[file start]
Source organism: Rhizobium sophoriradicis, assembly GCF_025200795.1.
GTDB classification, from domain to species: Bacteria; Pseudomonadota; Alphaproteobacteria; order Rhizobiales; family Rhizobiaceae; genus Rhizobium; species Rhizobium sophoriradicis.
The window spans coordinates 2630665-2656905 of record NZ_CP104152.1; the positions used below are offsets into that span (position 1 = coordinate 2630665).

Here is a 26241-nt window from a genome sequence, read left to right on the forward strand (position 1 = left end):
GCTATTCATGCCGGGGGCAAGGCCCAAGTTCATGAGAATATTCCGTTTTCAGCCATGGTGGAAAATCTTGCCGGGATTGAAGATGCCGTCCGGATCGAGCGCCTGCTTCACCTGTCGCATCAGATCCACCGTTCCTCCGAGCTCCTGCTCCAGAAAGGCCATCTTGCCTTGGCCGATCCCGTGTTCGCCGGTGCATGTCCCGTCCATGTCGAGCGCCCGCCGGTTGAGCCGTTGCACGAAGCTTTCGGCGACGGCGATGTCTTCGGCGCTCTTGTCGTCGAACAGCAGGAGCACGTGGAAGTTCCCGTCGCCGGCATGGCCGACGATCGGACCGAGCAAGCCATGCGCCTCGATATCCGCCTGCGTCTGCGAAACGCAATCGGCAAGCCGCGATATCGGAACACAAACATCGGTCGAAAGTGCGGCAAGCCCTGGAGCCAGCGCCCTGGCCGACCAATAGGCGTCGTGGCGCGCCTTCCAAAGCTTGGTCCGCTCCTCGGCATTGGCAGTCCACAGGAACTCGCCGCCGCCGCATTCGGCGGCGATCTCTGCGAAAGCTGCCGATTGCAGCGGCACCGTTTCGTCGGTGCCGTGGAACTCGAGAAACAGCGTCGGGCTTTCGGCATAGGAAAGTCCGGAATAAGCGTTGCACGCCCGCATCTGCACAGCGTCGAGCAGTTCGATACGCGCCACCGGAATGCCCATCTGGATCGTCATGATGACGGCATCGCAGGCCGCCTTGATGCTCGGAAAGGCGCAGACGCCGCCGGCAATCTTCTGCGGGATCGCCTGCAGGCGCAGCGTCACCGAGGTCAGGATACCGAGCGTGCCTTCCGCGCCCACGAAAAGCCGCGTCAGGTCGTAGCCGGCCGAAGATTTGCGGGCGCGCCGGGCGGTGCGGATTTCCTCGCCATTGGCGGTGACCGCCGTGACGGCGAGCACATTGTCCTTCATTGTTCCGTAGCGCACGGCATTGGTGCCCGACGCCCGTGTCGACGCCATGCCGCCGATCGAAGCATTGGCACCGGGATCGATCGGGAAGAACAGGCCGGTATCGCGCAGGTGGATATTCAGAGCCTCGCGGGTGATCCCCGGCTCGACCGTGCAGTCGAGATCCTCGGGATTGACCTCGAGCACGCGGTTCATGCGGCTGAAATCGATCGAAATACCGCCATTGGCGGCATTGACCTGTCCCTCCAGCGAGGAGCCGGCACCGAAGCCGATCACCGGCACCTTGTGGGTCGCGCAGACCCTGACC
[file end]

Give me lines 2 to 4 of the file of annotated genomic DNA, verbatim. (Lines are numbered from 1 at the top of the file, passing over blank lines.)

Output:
GTDB classification, from domain to species: Bacteria; Pseudomonadota; Alphaproteobacteria; order Rhizobiales; family Rhizobiaceae; genus Rhizobium; species Rhizobium sophoriradicis.
The window spans coordinates 2630665-2656905 of record NZ_CP104152.1; the positions used below are offsets into that span (position 1 = coordinate 2630665).

Here is a 26241-nt window from a genome sequence, read left to right on the forward strand (position 1 = left end):